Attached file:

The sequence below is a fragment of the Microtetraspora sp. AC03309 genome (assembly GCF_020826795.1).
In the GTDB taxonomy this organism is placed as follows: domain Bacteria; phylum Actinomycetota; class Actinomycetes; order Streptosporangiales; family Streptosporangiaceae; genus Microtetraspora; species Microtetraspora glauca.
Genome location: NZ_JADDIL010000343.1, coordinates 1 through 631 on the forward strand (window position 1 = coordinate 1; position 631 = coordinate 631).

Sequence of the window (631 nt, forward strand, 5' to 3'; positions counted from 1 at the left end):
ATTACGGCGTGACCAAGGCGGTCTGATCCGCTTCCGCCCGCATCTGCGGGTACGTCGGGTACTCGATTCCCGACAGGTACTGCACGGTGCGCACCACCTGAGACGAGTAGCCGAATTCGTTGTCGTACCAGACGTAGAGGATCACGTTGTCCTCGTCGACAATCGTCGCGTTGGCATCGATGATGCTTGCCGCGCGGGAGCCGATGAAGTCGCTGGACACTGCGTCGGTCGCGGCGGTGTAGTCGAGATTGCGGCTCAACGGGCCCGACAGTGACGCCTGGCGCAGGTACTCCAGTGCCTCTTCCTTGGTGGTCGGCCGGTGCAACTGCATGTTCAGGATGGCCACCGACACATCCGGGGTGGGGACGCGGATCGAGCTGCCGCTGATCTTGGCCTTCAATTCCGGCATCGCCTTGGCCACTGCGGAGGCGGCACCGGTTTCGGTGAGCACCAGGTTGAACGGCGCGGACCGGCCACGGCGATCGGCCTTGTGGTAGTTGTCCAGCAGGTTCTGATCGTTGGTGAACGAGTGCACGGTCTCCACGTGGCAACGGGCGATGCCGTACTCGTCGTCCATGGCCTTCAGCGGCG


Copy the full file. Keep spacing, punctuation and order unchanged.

The sequence below is a fragment of the Microtetraspora sp. AC03309 genome (assembly GCF_020826795.1).
In the GTDB taxonomy this organism is placed as follows: domain Bacteria; phylum Actinomycetota; class Actinomycetes; order Streptosporangiales; family Streptosporangiaceae; genus Microtetraspora; species Microtetraspora glauca.
Genome location: NZ_JADDIL010000343.1, coordinates 1 through 631 on the forward strand (window position 1 = coordinate 1; position 631 = coordinate 631).

Sequence of the window (631 nt, forward strand, 5' to 3'; positions counted from 1 at the left end):
ATTACGGCGTGACCAAGGCGGTCTGATCCGCTTCCGCCCGCATCTGCGGGTACGTCGGGTACTCGATTCCCGACAGGTACTGCACGGTGCGCACCACCTGAGACGAGTAGCCGAATTCGTTGTCGTACCAGACGTAGAGGATCACGTTGTCCTCGTCGACAATCGTCGCGTTGGCATCGATGATGCTTGCCGCGCGGGAGCCGATGAAGTCGCTGGACACTGCGTCGGTCGCGGCGGTGTAGTCGAGATTGCGGCTCAACGGGCCCGACAGTGACGCCTGGCGCAGGTACTCCAGTGCCTCTTCCTTGGTGGTCGGCCGGTGCAACTGCATGTTCAGGATGGCCACCGACACATCCGGGGTGGGGACGCGGATCGAGCTGCCGCTGATCTTGGCCTTCAATTCCGGCATCGCCTTGGCCACTGCGGAGGCGGCACCGGTTTCGGTGAGCACCAGGTTGAACGGCGCGGACCGGCCACGGCGATCGGCCTTGTGGTAGTTGTCCAGCAGGTTCTGATCGTTGGTGAACGAGTGCACGGTCTCCACGTGGCAACGGGCGATGCCGTACTCGTCGTCCATGGCCTTCAGCGGCG